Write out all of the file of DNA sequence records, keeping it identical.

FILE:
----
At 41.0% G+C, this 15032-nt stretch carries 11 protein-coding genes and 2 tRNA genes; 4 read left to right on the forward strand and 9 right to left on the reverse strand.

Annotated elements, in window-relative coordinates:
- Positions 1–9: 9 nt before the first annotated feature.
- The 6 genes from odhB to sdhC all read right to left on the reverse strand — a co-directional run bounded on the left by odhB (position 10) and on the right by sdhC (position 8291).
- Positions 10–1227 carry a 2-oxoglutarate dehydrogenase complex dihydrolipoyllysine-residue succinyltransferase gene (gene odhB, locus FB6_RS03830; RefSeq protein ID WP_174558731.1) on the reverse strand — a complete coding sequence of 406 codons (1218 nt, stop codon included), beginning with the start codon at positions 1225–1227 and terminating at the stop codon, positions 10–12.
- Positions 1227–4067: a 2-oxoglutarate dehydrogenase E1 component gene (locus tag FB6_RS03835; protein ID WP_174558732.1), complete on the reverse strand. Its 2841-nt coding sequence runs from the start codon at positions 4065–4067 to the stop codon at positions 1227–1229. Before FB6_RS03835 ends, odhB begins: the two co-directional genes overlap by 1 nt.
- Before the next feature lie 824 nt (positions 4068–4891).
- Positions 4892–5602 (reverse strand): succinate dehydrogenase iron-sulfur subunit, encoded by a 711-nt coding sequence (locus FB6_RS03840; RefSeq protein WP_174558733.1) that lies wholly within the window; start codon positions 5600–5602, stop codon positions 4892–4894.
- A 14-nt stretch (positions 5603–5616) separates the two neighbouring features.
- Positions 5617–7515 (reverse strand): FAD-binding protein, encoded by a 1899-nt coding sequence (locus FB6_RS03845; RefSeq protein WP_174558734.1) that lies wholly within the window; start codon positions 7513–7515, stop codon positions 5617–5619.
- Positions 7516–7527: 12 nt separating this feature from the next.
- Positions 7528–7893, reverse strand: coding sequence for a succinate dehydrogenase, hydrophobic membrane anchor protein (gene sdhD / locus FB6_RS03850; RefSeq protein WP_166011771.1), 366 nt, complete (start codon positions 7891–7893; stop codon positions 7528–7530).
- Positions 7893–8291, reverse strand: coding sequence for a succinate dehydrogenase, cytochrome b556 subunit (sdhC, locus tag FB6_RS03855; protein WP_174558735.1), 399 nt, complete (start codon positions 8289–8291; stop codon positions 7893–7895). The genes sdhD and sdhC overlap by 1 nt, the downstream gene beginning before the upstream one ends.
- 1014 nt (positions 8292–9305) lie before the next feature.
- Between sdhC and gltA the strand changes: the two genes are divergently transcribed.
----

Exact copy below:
At 41.0% G+C, this 15032-nt stretch carries 11 protein-coding genes and 2 tRNA genes; 4 read left to right on the forward strand and 9 right to left on the reverse strand.

Annotated elements, in window-relative coordinates:
- Positions 1–9: 9 nt before the first annotated feature.
- The 6 genes from odhB to sdhC all read right to left on the reverse strand — a co-directional run bounded on the left by odhB (position 10) and on the right by sdhC (position 8291).
- Positions 10–1227 carry a 2-oxoglutarate dehydrogenase complex dihydrolipoyllysine-residue succinyltransferase gene (gene odhB, locus FB6_RS03830; RefSeq protein ID WP_174558731.1) on the reverse strand — a complete coding sequence of 406 codons (1218 nt, stop codon included), beginning with the start codon at positions 1225–1227 and terminating at the stop codon, positions 10–12.
- Positions 1227–4067: a 2-oxoglutarate dehydrogenase E1 component gene (locus tag FB6_RS03835; protein ID WP_174558732.1), complete on the reverse strand. Its 2841-nt coding sequence runs from the start codon at positions 4065–4067 to the stop codon at positions 1227–1229. Before FB6_RS03835 ends, odhB begins: the two co-directional genes overlap by 1 nt.
- Before the next feature lie 824 nt (positions 4068–4891).
- Positions 4892–5602 (reverse strand): succinate dehydrogenase iron-sulfur subunit, encoded by a 711-nt coding sequence (locus FB6_RS03840; RefSeq protein WP_174558733.1) that lies wholly within the window; start codon positions 5600–5602, stop codon positions 4892–4894.
- A 14-nt stretch (positions 5603–5616) separates the two neighbouring features.
- Positions 5617–7515 (reverse strand): FAD-binding protein, encoded by a 1899-nt coding sequence (locus FB6_RS03845; RefSeq protein WP_174558734.1) that lies wholly within the window; start codon positions 7513–7515, stop codon positions 5617–5619.
- Positions 7516–7527: 12 nt separating this feature from the next.
- Positions 7528–7893, reverse strand: coding sequence for a succinate dehydrogenase, hydrophobic membrane anchor protein (gene sdhD / locus FB6_RS03850; RefSeq protein WP_166011771.1), 366 nt, complete (start codon positions 7891–7893; stop codon positions 7528–7530).
- Positions 7893–8291, reverse strand: coding sequence for a succinate dehydrogenase, cytochrome b556 subunit (sdhC, locus tag FB6_RS03855; protein WP_174558735.1), 399 nt, complete (start codon positions 8289–8291; stop codon positions 7893–7895). The genes sdhD and sdhC overlap by 1 nt, the downstream gene beginning before the upstream one ends.
- 1014 nt (positions 8292–9305) lie before the next feature.
- Between sdhC and gltA the strand changes: the two genes are divergently transcribed.